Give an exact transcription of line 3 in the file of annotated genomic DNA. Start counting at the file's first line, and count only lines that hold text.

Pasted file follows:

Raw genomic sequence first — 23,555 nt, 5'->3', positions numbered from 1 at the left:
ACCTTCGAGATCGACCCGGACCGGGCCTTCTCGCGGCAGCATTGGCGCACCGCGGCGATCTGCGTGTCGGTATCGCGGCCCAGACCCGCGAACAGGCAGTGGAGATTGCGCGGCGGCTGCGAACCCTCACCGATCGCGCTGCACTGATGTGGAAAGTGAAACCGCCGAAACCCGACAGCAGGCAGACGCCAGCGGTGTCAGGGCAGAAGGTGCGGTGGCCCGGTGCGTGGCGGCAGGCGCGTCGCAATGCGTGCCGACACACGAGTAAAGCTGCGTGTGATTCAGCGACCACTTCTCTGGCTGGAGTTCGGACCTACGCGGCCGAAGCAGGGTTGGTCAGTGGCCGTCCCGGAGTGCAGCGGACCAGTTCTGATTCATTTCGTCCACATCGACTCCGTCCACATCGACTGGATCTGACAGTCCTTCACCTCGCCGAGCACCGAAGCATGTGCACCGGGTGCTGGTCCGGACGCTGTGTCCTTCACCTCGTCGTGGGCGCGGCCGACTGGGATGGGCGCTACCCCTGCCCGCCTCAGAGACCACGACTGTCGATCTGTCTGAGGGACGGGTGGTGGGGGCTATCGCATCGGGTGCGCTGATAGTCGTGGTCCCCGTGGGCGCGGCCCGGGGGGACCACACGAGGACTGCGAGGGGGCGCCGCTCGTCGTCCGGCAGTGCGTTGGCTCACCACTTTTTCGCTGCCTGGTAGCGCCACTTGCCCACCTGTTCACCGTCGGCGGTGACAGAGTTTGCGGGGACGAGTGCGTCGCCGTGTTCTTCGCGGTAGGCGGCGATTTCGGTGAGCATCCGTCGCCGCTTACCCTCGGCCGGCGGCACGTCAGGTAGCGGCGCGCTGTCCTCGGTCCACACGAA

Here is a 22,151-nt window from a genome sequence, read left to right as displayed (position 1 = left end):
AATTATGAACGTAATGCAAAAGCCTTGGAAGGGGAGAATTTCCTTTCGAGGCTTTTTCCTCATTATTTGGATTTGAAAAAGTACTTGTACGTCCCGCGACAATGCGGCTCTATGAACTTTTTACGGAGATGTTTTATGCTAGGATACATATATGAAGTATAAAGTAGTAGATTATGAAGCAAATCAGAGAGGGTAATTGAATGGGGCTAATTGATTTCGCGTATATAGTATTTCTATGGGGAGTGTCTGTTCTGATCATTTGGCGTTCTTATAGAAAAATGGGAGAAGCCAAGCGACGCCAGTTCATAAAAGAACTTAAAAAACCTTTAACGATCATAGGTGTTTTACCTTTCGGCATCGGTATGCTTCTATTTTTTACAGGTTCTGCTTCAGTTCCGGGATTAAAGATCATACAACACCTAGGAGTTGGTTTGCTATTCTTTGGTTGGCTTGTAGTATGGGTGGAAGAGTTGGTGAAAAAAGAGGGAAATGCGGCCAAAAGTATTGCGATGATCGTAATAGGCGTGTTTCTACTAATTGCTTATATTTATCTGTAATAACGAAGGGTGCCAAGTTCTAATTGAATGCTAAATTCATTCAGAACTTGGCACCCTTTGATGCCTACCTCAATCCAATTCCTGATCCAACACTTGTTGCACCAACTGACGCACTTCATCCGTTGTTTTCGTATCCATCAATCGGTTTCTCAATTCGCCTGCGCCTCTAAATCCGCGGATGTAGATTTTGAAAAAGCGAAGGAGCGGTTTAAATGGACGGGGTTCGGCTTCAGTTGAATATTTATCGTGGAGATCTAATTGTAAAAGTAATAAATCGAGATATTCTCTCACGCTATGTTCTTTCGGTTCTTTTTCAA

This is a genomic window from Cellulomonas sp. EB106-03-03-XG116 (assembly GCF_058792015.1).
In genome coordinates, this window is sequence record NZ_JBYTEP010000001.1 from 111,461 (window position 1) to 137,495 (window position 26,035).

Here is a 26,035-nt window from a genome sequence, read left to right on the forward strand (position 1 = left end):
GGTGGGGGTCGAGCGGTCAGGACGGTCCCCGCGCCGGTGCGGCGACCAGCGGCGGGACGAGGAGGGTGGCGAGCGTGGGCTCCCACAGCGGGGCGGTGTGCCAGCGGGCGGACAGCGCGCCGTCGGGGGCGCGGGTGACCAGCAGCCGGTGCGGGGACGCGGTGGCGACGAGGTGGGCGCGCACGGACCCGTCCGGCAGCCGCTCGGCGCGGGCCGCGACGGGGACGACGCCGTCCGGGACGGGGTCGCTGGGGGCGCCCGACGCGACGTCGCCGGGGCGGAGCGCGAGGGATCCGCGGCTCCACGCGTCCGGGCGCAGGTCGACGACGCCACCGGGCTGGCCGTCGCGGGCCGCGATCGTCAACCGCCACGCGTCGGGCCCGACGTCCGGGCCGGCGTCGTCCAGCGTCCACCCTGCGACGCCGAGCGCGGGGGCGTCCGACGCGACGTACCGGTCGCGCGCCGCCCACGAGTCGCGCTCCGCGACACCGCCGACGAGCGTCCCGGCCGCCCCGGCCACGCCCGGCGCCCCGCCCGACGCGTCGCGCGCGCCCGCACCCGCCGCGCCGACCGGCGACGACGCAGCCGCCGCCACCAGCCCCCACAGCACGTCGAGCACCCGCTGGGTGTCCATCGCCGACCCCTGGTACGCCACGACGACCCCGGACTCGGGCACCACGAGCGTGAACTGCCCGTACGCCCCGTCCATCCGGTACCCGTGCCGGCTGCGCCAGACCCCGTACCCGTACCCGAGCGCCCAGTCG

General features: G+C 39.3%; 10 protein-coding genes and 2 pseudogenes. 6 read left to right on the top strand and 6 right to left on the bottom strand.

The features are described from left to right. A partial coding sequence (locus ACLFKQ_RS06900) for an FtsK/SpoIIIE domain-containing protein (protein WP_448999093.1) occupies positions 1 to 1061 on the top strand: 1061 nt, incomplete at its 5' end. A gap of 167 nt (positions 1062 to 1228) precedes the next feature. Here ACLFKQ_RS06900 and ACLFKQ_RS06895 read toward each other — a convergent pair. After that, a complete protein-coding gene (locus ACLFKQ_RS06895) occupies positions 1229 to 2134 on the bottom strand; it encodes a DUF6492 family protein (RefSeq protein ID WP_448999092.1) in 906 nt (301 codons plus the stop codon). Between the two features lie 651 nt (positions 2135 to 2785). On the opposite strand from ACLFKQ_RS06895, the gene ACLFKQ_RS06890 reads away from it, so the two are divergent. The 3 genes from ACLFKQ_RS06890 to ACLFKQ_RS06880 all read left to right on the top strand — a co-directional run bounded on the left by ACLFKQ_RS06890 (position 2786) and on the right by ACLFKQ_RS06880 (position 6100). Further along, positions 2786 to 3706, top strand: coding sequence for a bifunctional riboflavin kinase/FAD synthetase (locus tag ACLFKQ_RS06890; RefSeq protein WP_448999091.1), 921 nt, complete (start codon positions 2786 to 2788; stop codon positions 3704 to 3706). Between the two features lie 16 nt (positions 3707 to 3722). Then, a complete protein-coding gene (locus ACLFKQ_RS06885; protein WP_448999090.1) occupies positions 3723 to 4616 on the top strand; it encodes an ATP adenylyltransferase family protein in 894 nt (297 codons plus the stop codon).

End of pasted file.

Here is a 22,151-nt window from a genome sequence, read left to right as displayed (position 1 = left end):